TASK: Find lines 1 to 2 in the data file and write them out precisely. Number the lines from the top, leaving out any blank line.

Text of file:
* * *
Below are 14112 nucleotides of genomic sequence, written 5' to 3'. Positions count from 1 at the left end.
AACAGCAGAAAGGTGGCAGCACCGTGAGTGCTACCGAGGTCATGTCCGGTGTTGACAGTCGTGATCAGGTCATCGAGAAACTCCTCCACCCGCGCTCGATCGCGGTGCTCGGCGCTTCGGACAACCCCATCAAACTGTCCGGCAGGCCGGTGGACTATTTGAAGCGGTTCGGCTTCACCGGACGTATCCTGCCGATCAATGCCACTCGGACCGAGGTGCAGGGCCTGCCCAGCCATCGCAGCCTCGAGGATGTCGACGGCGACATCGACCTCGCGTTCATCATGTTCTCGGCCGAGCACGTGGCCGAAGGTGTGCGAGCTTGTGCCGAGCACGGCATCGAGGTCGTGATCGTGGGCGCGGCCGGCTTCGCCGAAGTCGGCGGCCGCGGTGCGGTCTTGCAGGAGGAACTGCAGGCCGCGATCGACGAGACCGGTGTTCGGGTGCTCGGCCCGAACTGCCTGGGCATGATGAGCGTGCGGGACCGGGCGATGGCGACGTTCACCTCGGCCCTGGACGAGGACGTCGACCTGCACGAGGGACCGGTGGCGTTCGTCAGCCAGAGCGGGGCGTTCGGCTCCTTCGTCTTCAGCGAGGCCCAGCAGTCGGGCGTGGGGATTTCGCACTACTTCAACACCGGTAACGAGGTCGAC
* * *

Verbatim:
Below are 14112 nucleotides of genomic sequence, written 5' to 3'. Positions count from 1 at the left end.
AACAGCAGAAAGGTGGCAGCACCGTGAGTGCTACCGAGGTCATGTCCGGTGTTGACAGTCGTGATCAGGTCATCGAGAAACTCCTCCACCCGCGCTCGATCGCGGTGCTCGGCGCTTCGGACAACCCCATCAAACTGTCCGGCAGGCCGGTGGACTATTTGAAGCGGTTCGGCTTCACCGGACGTATCCTGCCGATCAATGCCACTCGGACCGAGGTGCAGGGCCTGCCCAGCCATCGCAGCCTCGAGGATGTCGACGGCGACATCGACCTCGCGTTCATCATGTTCTCGGCCGAGCACGTGGCCGAAGGTGTGCGAGCTTGTGCCGAGCACGGCATCGAGGTCGTGATCGTGGGCGCGGCCGGCTTCGCCGAAGTCGGCGGCCGCGGTGCGGTCTTGCAGGAGGAACTGCAGGCCGCGATCGACGAGACCGGTGTTCGGGTGCTCGGCCCGAACTGCCTGGGCATGATGAGCGTGCGGGACCGGGCGATGGCGACGTTCACCTCGGCCCTGGACGAGGACGTCGACCTGCACGAGGGACCGGTGGCGTTCGTCAGCCAGAGCGGGGCGTTCGGCTCCTTCGTCTTCAGCGAGGCCCAGCAGTCGGGCGTGGGGATTTCGCACTACTTCAACACCGGTAACGAGGTCGAC